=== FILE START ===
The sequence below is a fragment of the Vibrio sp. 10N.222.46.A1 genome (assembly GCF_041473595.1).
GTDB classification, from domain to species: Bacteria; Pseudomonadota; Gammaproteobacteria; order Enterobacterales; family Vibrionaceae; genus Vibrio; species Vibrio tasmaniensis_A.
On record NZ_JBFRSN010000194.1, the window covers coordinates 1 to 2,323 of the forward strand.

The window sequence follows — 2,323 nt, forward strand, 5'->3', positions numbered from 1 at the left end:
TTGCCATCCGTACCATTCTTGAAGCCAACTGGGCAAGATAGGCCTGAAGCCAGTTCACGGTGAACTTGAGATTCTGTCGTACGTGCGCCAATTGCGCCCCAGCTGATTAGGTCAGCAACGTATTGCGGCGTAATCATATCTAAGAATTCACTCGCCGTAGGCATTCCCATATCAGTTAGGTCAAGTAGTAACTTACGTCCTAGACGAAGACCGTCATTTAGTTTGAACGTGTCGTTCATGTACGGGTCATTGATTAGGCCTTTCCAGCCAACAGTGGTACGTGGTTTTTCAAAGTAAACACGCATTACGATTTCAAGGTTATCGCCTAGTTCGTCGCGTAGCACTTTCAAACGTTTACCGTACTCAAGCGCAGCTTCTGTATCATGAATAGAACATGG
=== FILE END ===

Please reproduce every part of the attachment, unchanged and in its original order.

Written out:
The sequence below is a fragment of the Vibrio sp. 10N.222.46.A1 genome (assembly GCF_041473595.1).
GTDB classification, from domain to species: Bacteria; Pseudomonadota; Gammaproteobacteria; order Enterobacterales; family Vibrionaceae; genus Vibrio; species Vibrio tasmaniensis_A.
On record NZ_JBFRSN010000194.1, the window covers coordinates 1 to 2,323 of the forward strand.

The window sequence follows — 2,323 nt, forward strand, 5'->3', positions numbered from 1 at the left end:
TTGCCATCCGTACCATTCTTGAAGCCAACTGGGCAAGATAGGCCTGAAGCCAGTTCACGGTGAACTTGAGATTCTGTCGTACGTGCGCCAATTGCGCCCCAGCTGATTAGGTCAGCAACGTATTGCGGCGTAATCATATCTAAGAATTCACTCGCCGTAGGCATTCCCATATCAGTTAGGTCAAGTAGTAACTTACGTCCTAGACGAAGACCGTCATTTAGTTTGAACGTGTCGTTCATGTACGGGTCATTGATTAGGCCTTTCCAGCCAACAGTGGTACGTGGTTTTTCAAAGTAAACACGCATTACGATTTCAAGGTTATCGCCTAGTTCGTCGCGTAGCACTTTCAAACGTTTACCGTACTCAAGCGCAGCTTCTGTATCATGAATAGAACATGG